How to answer "Where do you see yourself in 5 years?"

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(MoneyWatch) Tough interview questions are meant to separate the men from the boys and help the interviewer spot a diamond in the rough -- or something like that. In reality, they merely set people who are naturally talented at interviews, or those who are well prepared, apart from those who struggle with these meetings or are less prepared. One typical tough query? "Where do you see yourself in five years?" Here's how the experts suggest you attack this question. Got a better way? Please share in the comments section below.

Focus on your anticipated goals rather than position

Instead of honing in on your title in five years, discuss how you'll help your team today and over that period of time. "While every company wants to hire someone who wants to stay for the long haul, don't go over the top talking about how you want to be at the organization for life," says Tracy Brisson, founder of The Opportunities Project, a career coaching firm for younger employees. "If you're unsure about your plans for the future, play that uncertainty down."

Be vague if necessary

It can be problematic to say "I want to be at this company in five years, in X position" because that may not be true or even realistic, given today's marketplace in certain industries and companies. "Instead, give an answer that shows that you are interested in this position and in this company," suggests Cheryl Palmer, founder of Call to Career, a career-coaching firm. She suggests "I am very interested in this company because from what I read of your values statement, my values align with the company's. In five years I see myself making a significant contribution to this organization and increasing my skill level."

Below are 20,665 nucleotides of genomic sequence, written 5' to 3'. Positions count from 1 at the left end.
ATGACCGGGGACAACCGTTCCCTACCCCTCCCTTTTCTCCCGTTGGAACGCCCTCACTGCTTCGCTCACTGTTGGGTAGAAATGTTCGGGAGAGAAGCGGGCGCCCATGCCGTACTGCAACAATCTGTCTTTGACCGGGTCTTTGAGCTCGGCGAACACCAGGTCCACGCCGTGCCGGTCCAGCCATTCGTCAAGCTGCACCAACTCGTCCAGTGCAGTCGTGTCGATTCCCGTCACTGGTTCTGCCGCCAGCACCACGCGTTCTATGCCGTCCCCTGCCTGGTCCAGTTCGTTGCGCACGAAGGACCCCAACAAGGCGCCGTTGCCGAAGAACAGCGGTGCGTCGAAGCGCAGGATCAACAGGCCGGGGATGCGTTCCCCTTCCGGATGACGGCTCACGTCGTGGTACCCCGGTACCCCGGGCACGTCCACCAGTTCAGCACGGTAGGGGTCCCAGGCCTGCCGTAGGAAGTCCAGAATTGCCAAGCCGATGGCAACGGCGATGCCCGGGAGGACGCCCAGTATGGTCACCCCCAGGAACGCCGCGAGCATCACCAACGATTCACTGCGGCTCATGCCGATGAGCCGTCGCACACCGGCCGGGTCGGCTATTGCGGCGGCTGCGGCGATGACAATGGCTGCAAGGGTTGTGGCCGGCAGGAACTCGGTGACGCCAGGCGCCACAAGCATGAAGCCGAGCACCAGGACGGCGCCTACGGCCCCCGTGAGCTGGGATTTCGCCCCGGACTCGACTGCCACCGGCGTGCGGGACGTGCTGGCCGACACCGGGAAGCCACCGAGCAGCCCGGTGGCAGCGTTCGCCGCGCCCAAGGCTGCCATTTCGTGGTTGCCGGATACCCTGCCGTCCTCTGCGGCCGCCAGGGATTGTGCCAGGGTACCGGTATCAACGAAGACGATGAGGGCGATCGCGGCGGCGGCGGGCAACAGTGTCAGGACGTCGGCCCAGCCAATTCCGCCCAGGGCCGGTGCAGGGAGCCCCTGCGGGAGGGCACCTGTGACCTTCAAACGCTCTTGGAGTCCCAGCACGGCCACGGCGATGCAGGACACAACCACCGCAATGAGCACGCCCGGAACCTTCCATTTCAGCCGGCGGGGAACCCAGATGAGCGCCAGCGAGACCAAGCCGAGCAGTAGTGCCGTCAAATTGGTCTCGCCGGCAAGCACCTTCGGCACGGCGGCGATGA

Don't overreach

The classic answer, "I'd love to have your job" in five years, given to the interviewer who would be your boss, just doesn't work well, says Palmer. It can create fear in them that they're interviewing a potential replacement (before they're ready to be move on) and can sound foolish if that career progression isn't a true possibility.

Choose a realistic position

You probably researched your interviewer, and your salary -- so be sure to do the same for your possible career trajectory, says Colette Ellis, founder of Instep Consulting, a career-coaching firm. "Know whether your desired path is feasible there (or if it would be more of a stepping stone)," says Ellis. This smart step will help you more carefully consider any offer you receive, as well as respond reasonably to this tricky question.

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    Amy Levin-Epstein is a freelance writer who has been published in dozens of magazines (including Glamour, Self and Redbook), websites (including AOLHealth.com, Babble.com and Details.com) and newspapers (including The New York Post and the Boston Globe). To read more of her writing, visit AmyLevinEpstein.com.

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